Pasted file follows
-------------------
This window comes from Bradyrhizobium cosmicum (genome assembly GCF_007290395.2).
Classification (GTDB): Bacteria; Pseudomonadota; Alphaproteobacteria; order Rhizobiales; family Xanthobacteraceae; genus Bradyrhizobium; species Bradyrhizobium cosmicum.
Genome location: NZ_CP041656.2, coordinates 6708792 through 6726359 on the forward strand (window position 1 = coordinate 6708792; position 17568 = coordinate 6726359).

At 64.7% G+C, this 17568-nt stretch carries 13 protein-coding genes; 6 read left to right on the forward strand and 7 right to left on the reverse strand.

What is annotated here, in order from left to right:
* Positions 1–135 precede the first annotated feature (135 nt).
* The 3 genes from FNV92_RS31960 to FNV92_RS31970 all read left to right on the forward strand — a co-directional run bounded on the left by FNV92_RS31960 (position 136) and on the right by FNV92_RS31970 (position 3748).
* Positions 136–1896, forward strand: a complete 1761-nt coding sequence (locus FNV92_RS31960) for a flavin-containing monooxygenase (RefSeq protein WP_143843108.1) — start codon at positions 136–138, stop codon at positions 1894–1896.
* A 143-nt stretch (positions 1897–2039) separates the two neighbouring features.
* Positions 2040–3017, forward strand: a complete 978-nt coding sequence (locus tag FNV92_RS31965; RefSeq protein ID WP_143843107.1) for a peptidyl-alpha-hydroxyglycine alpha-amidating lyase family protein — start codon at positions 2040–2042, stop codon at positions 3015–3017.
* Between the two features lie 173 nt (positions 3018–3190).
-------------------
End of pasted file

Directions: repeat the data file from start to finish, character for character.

This window comes from Bradyrhizobium cosmicum (genome assembly GCF_007290395.2).
Classification (GTDB): Bacteria; Pseudomonadota; Alphaproteobacteria; order Rhizobiales; family Xanthobacteraceae; genus Bradyrhizobium; species Bradyrhizobium cosmicum.
Genome location: NZ_CP041656.2, coordinates 6708792 through 6726359 on the forward strand (window position 1 = coordinate 6708792; position 17568 = coordinate 6726359).

At 64.7% G+C, this 17568-nt stretch carries 13 protein-coding genes; 6 read left to right on the forward strand and 7 right to left on the reverse strand.

What is annotated here, in order from left to right:
* Positions 1–135 precede the first annotated feature (135 nt).
* The 3 genes from FNV92_RS31960 to FNV92_RS31970 all read left to right on the forward strand — a co-directional run bounded on the left by FNV92_RS31960 (position 136) and on the right by FNV92_RS31970 (position 3748).
* Positions 136–1896, forward strand: a complete 1761-nt coding sequence (locus FNV92_RS31960) for a flavin-containing monooxygenase (RefSeq protein WP_143843108.1) — start codon at positions 136–138, stop codon at positions 1894–1896.
* A 143-nt stretch (positions 1897–2039) separates the two neighbouring features.
* Positions 2040–3017, forward strand: a complete 978-nt coding sequence (locus tag FNV92_RS31965; RefSeq protein ID WP_143843107.1) for a peptidyl-alpha-hydroxyglycine alpha-amidating lyase family protein — start codon at positions 2040–2042, stop codon at positions 3015–3017.
* Between the two features lie 173 nt (positions 3018–3190).